Feature ArticleUS Defense Department Taps Students To Build UUVs to Detect UXO
By Michael DeLorme
Stevens Perseus II vehicle begins its descent to search for UXO.
Then, on June 26, 2013, explosives experts from the Naval Weapons Station Earle in New Jersey detonated what was believed to be a German contact mine found by a local swimmer just off the beach in nearby Bay Head, New Jersey. The NY Daily News reported that a base public affairs officer indicated that the Colts Neck team had recently documented at least six similar incidents along the New Jersey coast, north of Bay Head.
These are only a few examples of what is becoming a more common problem along the U.S. coast: unexploded ordnance (UXO) located by fishermen, swimmers, divers or folks just strolling along the beach.
Whether they were dumped, fired and forgotten, or unearthed by wave-induced erosion is not relevant to the potential for similar incidents and the dangers posed to the civilians and military experts who handle these discoveries. In fact, researchers now estimate at least 31 million pounds of UXO are sitting on the seafloor off the coasts of at least 16 U.S. states.
Solutions to the problem of UXO are dangerous and expensive. Not all sightings lead to the discovery of these devices, which can result in a very costly and disruptive false alarm, leading the Naval Facilities Engineering Command (NAVFAC) to consider whether there might be a different way.
Looking to Students
The NAVFAC and the Office of the Secretary of Defense, Rapid Reaction Technology Office (RRTO) created Perseus, a government program to design unmanned underwater vehicles (UUVs). With support from the Applied Research Lab at the Pennsylvania State University, the RRTO enlisted five schools: Stevens Institute of Technology, Florida Atlantic University, Florida Keys Community College, the Georgia Institute of Technology and North Carolina Agricultural and Technical State University to assign teams of undergraduate students to tackle the problem of UXOs. The RRTO sought innovative approaches from students, who were unencumbered by preconceived ideas about how to best solve the problem. Ethan Hayon, Joe Huyett, Don Montemarano, Mark Siembab, Michael Giglia and Brandon Vandegrift made up the team of Stevens undergraduate students who participated in the Perseus program, which challenged the five university teams to build underwater vehicles capable of locating and analyzing inert explosive devices located 40 feet beneath the water's surface.
In the Perseus program, failure due to lack of effort was inexcusable; failure associated with striving to develop something new and challenging was an accepted risk. Further improving the chance for innovation, the teams that focused on designing solutions consisted of undergraduate students, most of whom were studying engineering or technology. The students were predisposed to seek out new knowledge through research without being bound to institutional ideologies.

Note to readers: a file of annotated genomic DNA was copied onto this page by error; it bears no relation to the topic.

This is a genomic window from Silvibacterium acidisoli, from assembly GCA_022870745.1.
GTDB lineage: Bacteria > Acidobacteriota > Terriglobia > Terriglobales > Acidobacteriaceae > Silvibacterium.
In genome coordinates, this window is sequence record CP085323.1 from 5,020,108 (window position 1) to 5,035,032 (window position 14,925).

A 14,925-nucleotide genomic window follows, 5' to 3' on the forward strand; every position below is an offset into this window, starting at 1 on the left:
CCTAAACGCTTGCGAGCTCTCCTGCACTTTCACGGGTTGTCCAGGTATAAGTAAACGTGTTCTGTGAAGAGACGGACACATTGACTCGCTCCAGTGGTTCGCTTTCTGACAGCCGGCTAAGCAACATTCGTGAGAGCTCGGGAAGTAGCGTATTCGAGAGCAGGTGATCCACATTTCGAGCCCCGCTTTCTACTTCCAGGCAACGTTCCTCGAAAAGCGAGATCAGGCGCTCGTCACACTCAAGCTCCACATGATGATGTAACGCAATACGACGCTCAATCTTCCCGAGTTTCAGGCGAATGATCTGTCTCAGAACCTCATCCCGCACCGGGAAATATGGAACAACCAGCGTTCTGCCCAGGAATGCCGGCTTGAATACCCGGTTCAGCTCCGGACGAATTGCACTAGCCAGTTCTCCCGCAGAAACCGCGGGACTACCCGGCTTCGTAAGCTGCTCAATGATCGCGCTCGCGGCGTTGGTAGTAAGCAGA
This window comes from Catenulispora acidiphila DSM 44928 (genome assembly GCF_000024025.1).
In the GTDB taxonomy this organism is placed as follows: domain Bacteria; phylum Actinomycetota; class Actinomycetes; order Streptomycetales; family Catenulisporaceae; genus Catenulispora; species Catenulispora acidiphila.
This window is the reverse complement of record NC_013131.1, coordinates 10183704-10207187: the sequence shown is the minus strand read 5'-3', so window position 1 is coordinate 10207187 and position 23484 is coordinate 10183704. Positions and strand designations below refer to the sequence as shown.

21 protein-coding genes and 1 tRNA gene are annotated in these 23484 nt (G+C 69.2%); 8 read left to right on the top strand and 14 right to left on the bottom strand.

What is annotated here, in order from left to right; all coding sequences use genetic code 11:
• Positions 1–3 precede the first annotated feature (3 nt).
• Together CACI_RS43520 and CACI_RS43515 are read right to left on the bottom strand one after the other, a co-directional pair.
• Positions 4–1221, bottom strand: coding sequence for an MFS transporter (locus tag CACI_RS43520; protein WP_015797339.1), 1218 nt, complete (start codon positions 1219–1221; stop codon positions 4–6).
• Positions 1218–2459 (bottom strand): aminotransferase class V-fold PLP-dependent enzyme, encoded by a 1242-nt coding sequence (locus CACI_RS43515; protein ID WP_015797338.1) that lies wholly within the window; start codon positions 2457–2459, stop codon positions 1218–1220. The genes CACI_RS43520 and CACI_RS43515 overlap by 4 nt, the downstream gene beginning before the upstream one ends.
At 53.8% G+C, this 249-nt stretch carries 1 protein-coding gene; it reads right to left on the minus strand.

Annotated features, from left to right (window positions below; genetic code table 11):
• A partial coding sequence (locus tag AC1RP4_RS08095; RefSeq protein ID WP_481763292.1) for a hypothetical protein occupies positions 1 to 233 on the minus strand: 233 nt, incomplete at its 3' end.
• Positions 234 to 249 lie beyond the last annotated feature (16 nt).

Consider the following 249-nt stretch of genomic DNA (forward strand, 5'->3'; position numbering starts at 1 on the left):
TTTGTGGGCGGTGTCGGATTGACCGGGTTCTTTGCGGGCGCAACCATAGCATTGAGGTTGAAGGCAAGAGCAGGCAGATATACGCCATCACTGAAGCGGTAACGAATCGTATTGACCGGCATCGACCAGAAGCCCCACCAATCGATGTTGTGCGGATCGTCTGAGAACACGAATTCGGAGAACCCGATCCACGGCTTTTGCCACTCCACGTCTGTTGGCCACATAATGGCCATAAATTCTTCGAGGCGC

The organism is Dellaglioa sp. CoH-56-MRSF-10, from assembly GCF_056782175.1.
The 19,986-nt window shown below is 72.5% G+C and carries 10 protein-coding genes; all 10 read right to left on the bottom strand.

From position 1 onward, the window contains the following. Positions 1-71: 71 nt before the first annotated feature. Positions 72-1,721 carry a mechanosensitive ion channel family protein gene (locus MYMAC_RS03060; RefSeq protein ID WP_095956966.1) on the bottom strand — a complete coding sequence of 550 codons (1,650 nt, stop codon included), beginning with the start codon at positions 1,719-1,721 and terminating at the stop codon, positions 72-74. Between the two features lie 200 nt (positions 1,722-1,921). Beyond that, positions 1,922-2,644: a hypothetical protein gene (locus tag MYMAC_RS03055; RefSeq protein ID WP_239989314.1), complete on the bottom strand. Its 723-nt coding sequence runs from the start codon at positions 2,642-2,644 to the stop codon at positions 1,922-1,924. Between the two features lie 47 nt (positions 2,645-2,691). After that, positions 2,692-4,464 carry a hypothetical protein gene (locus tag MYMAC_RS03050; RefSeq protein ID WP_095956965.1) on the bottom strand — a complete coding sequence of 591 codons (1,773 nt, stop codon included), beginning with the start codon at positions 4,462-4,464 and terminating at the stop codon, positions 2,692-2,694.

The complexity of the task required that a successful team consisted of a diverse group of students, representing multiple disciplines. This would lead to a variety of ideas, improving the chances of innovation. Today's students are very comfortable working at or near the forefront of technology, and their relative inexperience meant that they were open-minded about new approaches to solving the problem. An advisor ensured that the students did not hurt themselves, or each other, and kept them moving forward toward innovation.
The fact that the project was for undergraduates did not imply there was an existing solution that would be used to judge the project's effectiveness. As such, Perseus was truly an open-ended project. The problem statement the students received was simple and purposefully generalized: '' assemble an Unmanned Underwater Vehicle (UUV), Remotely Operated Vehicle (ROV), Autonomous Underwater Vehicle (AUV) or Unmanned Service Vessel (USV) in a relatively short period of time that is capable of searching for, locating and collecting information on objects that are potentially unexploded ordnance (UXO).' To continue this article please click here.
Michael DeLorme is an adjunct professor and research associate at the Davidson Laboratory at Stevens Institute of Technology in Hoboken, New Jersey. He has conducted more than 50 marine hydrodynamic experiments on both surface and subsurface vehicles. Other areas of recent research include the application of hydroacoustic techniques for the detection, classification and tracking of nonemitting small vessels, the implementation of UUVs for port and maritime security and environmental assessment and path planning of a UUV through a complex estuary.